On Wednesday, Anonymous took responsibility for shutting down roughly 800 Twitter accounts, a dozen Facebook pages, and a host of email addresses, all of which were linked to ISIS supporters. The Internet-based hacker group has issued a straight up and down challenge to ISIS. And, the crazy part? They’re backing it up.
Last month, Anonymous declared war on ISIS in an animated video in the wake of the Jan. 7 Charlie Hebdo attacks when gunmen affiliated with Islamic extremists attacked the French satirical publication, killing 12. Speaking directly at ISIS militants, the animated video warned: “You will be treated like a virus, and we are the cure. We own the Internet now.”
The warning was referring to ISIS’ digital fear campaign, in which individuals claiming to be affiliated with the group have taken to hacking high-profile, social media accounts — most recently, the group hacked the Military Spouses of Strength Twitter account Tuesday morning — and posting vague and foreboding messages on Twitter feeds and Facebook walls, often ending with something particularly creepy like “You think you're safe but the [Islamic State] is already here!”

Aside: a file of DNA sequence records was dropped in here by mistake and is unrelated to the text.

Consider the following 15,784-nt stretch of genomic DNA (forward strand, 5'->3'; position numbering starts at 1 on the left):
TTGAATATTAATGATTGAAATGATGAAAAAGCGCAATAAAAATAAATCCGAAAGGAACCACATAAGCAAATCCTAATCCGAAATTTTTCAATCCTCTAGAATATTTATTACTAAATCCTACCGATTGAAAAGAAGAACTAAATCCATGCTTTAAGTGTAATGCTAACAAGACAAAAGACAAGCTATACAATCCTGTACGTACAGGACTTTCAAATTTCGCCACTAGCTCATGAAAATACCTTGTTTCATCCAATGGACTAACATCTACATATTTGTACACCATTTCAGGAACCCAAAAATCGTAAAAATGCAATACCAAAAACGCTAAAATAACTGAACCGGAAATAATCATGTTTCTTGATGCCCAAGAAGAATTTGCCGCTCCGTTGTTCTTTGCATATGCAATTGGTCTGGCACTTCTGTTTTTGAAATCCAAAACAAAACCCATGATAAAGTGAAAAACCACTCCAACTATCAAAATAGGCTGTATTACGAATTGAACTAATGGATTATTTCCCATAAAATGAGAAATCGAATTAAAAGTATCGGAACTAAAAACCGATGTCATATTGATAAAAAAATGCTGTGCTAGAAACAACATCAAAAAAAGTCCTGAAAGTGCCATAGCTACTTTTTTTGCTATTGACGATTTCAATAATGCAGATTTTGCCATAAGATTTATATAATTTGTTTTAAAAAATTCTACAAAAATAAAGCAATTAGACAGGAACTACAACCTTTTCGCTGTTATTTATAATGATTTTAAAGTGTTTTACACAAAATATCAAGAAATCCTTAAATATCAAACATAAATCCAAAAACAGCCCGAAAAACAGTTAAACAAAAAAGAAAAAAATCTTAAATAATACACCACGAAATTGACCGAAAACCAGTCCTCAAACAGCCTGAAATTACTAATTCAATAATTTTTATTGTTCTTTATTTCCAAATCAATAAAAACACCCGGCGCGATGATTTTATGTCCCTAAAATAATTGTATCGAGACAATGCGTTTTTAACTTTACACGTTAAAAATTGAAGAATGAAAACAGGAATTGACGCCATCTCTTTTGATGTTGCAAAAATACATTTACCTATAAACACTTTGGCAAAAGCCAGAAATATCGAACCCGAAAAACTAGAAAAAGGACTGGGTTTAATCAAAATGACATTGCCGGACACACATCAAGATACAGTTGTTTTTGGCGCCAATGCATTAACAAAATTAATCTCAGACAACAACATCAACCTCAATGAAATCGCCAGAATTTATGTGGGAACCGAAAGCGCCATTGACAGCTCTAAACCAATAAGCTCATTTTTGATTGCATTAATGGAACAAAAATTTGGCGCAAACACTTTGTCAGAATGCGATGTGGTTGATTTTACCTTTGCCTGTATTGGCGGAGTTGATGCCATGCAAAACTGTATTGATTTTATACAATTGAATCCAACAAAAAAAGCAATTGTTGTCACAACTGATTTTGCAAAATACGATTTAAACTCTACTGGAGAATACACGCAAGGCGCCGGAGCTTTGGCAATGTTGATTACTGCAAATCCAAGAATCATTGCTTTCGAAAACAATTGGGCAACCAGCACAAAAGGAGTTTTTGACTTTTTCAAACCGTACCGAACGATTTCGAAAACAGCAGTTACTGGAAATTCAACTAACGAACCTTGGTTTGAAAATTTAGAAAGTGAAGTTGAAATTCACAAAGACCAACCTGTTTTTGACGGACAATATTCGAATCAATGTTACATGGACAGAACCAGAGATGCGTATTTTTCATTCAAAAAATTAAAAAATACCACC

Personally, I imagine this battle being narrated by Christian Bale from “The Dark Knight,” but with less throat-talking. And like Batman, Anonymous hasn’t always had the best reputation, but that’s where the similarity stops. To be clear, they’re not good guys — just days before the news broke that Anonymous hacked the social media feeds of ISIS supporters, the group also claimed responsibility for hacking the web page of the European Parliament President Martin Schulz. They are computer hackers after all. They do break the law, and it’s not always to fight evil-doers.
What makes this Anonymous-ISIS war remarkable as well as highly entertaining is that on one side of the fence you have a group of quasi-Internet anti-heroes, with no discernible structure or hierarchy, waging a digital crusade against members of an equally fractured Islamic cyber caliphate that may only be associated with the Islamic State in the sense that it ends its posts with #ISIS.
This is a legitimate flame war. An epic battle of two titanic Internet trolls. I have no idea if anything good will come of it; maybe ISIS will get some more bad press, or see a loss of stature among its recruitment base, but it’s unlikely the online spat will have lasting effects. Anonymous can declare war all it wants, but until it starts sending in strike bombers, special operations forces, and taking key terrain, they remain all tweet and no talon.